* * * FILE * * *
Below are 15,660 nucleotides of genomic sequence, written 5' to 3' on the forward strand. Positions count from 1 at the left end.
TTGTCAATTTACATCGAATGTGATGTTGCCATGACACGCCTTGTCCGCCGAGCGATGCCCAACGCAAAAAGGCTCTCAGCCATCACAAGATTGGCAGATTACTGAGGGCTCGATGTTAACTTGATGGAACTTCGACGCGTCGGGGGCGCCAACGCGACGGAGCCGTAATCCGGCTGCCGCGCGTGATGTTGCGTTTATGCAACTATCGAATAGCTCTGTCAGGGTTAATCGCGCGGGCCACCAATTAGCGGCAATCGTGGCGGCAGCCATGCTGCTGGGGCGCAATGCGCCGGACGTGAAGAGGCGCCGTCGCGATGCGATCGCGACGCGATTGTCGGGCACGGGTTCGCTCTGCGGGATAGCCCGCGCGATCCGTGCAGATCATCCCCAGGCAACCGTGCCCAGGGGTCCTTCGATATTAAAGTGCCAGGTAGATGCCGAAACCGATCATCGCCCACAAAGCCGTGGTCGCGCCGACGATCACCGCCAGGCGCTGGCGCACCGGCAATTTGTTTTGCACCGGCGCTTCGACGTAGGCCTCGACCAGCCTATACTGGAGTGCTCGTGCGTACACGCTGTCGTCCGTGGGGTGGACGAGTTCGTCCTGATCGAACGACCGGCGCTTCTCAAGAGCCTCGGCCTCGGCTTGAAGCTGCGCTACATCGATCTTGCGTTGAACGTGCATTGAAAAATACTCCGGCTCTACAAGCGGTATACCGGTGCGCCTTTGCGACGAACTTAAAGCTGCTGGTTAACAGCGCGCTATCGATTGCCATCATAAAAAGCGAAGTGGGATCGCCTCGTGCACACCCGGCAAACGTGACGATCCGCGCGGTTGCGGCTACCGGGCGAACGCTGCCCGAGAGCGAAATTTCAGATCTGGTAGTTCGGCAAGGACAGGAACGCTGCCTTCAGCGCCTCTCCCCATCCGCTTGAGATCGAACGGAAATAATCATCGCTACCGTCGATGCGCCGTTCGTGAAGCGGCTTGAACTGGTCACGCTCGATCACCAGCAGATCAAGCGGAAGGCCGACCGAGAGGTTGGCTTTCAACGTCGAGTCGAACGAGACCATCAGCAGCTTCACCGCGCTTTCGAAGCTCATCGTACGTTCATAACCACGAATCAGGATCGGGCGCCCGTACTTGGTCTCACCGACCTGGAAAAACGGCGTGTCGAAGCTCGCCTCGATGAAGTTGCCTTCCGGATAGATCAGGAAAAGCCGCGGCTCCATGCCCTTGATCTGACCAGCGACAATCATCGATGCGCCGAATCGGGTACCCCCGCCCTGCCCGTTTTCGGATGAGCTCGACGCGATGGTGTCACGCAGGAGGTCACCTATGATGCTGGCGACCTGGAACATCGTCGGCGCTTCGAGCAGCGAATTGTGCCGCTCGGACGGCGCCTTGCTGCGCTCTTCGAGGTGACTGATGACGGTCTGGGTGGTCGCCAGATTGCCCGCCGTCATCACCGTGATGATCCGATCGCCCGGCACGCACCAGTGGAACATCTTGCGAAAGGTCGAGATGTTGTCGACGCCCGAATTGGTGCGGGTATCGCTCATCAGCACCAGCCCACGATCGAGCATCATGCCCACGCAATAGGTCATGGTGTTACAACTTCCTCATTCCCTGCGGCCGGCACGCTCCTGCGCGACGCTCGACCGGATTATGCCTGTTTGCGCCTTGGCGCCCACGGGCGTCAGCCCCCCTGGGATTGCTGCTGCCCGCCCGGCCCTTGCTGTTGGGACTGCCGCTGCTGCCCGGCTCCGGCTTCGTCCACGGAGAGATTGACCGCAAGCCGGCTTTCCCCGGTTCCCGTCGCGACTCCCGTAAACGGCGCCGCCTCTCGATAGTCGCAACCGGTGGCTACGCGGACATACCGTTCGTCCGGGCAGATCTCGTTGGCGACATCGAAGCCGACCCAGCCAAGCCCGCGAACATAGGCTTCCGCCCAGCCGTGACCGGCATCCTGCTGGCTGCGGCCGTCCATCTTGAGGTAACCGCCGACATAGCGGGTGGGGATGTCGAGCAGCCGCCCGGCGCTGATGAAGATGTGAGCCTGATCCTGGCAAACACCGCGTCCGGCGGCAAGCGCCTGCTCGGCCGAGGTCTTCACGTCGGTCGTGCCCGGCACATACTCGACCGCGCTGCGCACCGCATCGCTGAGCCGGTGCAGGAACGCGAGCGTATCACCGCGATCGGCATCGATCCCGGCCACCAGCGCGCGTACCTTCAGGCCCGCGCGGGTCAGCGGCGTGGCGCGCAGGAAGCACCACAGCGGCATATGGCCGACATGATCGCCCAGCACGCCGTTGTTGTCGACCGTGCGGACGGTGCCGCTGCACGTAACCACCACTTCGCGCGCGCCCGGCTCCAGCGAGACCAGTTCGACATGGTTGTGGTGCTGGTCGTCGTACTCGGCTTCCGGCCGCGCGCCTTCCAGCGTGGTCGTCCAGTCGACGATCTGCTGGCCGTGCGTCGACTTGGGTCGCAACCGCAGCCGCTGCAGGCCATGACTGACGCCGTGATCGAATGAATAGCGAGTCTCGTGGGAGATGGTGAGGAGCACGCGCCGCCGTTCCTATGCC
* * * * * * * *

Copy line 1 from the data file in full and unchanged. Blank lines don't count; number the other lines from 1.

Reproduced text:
Below are 15,660 nucleotides of genomic sequence, written 5' to 3' on the forward strand. Positions count from 1 at the left end.